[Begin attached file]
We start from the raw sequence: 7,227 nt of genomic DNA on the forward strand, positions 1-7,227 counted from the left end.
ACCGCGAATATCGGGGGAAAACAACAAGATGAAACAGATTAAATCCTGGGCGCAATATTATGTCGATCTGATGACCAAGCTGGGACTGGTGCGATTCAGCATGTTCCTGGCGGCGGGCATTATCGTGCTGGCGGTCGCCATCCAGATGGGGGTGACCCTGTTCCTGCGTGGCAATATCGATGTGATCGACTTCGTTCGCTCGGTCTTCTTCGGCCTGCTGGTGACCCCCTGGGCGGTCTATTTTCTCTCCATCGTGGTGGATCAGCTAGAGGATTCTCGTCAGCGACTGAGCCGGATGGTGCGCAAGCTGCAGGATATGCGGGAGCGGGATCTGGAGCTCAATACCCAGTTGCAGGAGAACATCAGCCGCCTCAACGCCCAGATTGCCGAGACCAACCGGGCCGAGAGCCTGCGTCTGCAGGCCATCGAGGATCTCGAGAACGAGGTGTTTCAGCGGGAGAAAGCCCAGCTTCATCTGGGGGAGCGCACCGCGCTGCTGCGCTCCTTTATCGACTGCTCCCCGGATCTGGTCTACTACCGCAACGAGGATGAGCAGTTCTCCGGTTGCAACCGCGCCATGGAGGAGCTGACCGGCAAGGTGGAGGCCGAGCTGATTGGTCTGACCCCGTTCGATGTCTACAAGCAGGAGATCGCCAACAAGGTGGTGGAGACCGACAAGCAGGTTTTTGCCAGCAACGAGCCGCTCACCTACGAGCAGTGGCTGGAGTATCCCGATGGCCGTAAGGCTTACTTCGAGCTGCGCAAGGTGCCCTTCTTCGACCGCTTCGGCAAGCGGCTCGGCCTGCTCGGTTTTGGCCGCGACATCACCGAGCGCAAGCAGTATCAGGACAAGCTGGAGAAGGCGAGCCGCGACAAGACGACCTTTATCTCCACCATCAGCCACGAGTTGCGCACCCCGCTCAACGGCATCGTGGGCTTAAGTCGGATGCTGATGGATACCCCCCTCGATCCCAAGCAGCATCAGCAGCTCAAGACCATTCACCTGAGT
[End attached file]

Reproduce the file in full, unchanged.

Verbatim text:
We start from the raw sequence: 7,227 nt of genomic DNA on the forward strand, positions 1-7,227 counted from the left end.
ACCGCGAATATCGGGGGAAAACAACAAGATGAAACAGATTAAATCCTGGGCGCAATATTATGTCGATCTGATGACCAAGCTGGGACTGGTGCGATTCAGCATGTTCCTGGCGGCGGGCATTATCGTGCTGGCGGTCGCCATCCAGATGGGGGTGACCCTGTTCCTGCGTGGCAATATCGATGTGATCGACTTCGTTCGCTCGGTCTTCTTCGGCCTGCTGGTGACCCCCTGGGCGGTCTATTTTCTCTCCATCGTGGTGGATCAGCTAGAGGATTCTCGTCAGCGACTGAGCCGGATGGTGCGCAAGCTGCAGGATATGCGGGAGCGGGATCTGGAGCTCAATACCCAGTTGCAGGAGAACATCAGCCGCCTCAACGCCCAGATTGCCGAGACCAACCGGGCCGAGAGCCTGCGTCTGCAGGCCATCGAGGATCTCGAGAACGAGGTGTTTCAGCGGGAGAAAGCCCAGCTTCATCTGGGGGAGCGCACCGCGCTGCTGCGCTCCTTTATCGACTGCTCCCCGGATCTGGTCTACTACCGCAACGAGGATGAGCAGTTCTCCGGTTGCAACCGCGCCATGGAGGAGCTGACCGGCAAGGTGGAGGCCGAGCTGATTGGTCTGACCCCGTTCGATGTCTACAAGCAGGAGATCGCCAACAAGGTGGTGGAGACCGACAAGCAGGTTTTTGCCAGCAACGAGCCGCTCACCTACGAGCAGTGGCTGGAGTATCCCGATGGCCGTAAGGCTTACTTCGAGCTGCGCAAGGTGCCCTTCTTCGACCGCTTCGGCAAGCGGCTCGGCCTGCTCGGTTTTGGCCGCGACATCACCGAGCGCAAGCAGTATCAGGACAAGCTGGAGAAGGCGAGCCGCGACAAGACGACCTTTATCTCCACCATCAGCCACGAGTTGCGCACCCCGCTCAACGGCATCGTGGGCTTAAGTCGGATGCTGATGGATACCCCCCTCGATCCCAAGCAGCATCAGCAGCTCAAGACCATTCACCTGAGT